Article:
by Jeff Sovern
Here. Here's something they say about transferring the Bureau's authority to the FTC:
Transferring all federal consumer protection authority to the Federal Trade Commission, the agency with vast regulatory experience in assessing practices affecting consumer financial services markets, would dramatically improve the federal regulatory framework for consumer financial protection.
Maybe Heritage should have paid closer attention to the limits to the FTC's power spelled out in 15 U.S.C. section 46(a) (emphasis added): "The Commission shall also have power . . . To gather and compile information concerning, and to investigate from time to time the organization, business, conduct, practices, and management of any person, partnership, or corporation engaged in or whose business affects commerce, excepting banks, savings and loan institutions described in section 57a(f)(3) of this title, Federal credit unions . . . ."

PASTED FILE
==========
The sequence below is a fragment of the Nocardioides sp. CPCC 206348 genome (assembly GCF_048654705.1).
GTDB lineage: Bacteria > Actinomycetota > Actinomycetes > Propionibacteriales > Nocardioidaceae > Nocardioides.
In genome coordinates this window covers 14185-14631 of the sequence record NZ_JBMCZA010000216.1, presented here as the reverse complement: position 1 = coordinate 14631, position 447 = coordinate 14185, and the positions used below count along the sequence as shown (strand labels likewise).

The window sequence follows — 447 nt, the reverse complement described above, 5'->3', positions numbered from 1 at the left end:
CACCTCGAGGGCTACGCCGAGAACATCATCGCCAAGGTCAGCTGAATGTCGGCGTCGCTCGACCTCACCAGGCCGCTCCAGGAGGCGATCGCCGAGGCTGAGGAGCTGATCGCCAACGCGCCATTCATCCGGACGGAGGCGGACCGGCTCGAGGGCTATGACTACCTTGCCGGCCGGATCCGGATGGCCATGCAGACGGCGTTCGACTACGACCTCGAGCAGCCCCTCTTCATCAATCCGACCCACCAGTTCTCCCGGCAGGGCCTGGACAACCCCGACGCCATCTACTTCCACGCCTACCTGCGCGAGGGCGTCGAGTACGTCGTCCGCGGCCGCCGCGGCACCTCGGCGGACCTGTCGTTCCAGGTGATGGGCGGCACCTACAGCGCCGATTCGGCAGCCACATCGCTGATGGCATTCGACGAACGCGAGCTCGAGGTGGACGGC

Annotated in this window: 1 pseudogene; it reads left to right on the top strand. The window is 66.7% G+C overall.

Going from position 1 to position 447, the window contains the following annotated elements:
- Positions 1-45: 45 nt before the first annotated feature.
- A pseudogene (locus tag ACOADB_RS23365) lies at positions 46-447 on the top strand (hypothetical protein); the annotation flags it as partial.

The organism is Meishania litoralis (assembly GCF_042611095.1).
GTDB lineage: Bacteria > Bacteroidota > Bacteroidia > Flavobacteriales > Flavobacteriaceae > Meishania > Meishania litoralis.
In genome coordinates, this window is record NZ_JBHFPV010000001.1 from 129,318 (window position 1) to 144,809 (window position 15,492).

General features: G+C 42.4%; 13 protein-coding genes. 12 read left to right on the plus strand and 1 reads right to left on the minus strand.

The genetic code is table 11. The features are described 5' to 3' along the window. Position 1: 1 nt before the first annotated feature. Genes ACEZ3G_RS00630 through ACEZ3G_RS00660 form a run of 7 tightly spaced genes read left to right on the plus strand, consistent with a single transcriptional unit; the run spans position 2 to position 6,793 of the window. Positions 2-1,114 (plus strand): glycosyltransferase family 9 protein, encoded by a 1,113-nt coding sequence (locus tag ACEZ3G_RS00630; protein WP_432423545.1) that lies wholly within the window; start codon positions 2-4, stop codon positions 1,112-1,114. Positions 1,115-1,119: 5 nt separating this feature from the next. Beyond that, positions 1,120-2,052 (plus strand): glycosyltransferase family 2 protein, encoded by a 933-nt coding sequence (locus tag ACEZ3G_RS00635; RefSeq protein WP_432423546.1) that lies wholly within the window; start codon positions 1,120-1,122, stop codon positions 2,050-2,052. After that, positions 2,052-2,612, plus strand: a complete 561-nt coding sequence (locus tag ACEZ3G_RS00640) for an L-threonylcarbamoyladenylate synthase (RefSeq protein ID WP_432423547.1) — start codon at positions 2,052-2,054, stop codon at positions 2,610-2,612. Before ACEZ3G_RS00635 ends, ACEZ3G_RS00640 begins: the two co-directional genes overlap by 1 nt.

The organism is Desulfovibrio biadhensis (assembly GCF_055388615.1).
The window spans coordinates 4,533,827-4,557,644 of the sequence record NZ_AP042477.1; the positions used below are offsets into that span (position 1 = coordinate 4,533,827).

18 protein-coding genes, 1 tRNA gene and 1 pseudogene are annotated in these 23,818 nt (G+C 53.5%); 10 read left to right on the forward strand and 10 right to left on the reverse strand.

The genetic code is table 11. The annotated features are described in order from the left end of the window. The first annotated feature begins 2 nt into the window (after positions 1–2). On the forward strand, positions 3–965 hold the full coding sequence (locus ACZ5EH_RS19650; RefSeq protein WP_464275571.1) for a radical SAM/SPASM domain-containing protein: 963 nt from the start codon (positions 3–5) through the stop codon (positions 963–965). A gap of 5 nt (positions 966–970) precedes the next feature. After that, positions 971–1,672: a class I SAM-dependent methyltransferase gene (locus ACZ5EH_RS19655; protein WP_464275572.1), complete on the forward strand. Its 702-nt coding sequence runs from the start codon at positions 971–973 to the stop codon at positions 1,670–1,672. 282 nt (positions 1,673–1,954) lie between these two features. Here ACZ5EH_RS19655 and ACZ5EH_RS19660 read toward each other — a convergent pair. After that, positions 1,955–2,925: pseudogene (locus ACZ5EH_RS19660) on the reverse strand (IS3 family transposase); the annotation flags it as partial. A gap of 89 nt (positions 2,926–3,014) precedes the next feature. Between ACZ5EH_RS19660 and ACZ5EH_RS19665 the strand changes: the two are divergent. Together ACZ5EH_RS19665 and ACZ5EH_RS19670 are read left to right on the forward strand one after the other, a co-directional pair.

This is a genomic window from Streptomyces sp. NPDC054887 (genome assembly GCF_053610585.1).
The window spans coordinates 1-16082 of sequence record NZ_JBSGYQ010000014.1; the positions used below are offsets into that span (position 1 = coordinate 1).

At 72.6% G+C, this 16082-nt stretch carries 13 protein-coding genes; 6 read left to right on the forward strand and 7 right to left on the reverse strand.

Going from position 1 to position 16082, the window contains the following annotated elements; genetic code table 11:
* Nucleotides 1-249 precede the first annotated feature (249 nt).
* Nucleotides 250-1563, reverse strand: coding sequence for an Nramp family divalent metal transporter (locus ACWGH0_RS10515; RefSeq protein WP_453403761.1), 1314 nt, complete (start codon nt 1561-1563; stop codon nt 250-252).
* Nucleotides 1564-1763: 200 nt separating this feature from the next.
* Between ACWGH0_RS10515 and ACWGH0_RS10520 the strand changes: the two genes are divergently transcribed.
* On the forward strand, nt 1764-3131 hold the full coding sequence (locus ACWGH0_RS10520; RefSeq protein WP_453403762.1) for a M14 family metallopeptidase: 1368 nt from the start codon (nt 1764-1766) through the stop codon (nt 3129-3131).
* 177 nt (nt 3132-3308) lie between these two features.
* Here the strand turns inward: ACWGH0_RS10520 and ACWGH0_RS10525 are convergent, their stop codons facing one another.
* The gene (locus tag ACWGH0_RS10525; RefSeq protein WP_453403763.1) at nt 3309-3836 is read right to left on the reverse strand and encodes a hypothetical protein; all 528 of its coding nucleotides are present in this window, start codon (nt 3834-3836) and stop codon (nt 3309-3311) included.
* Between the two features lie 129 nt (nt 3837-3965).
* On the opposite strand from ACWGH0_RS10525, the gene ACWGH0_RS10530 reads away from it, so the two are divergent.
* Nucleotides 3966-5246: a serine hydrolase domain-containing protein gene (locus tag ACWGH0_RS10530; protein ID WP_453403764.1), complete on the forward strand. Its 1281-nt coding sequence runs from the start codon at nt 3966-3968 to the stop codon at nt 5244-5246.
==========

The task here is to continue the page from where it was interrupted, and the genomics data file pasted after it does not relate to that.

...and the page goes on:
And for a bonus, here is an excerpt from the report (footnotes omitted) on the causes of the Great Recession:
Reckless lending did play a role in the crisis, but the reality is that millions of lenders and borrowers were responding rationally to incentives created by an array of deeply flawed government policies, including artificially low interest rates contrived by the Federal Reserve, the massive subsidy of risky loans by Fannie Mae and Freddie Mac, and the low-income lending quotas set by the Department of Housing and Urban Development.
Perhaps Heritage should also have paid closer attention to the report of the Financial Crisis Inquiry Commission.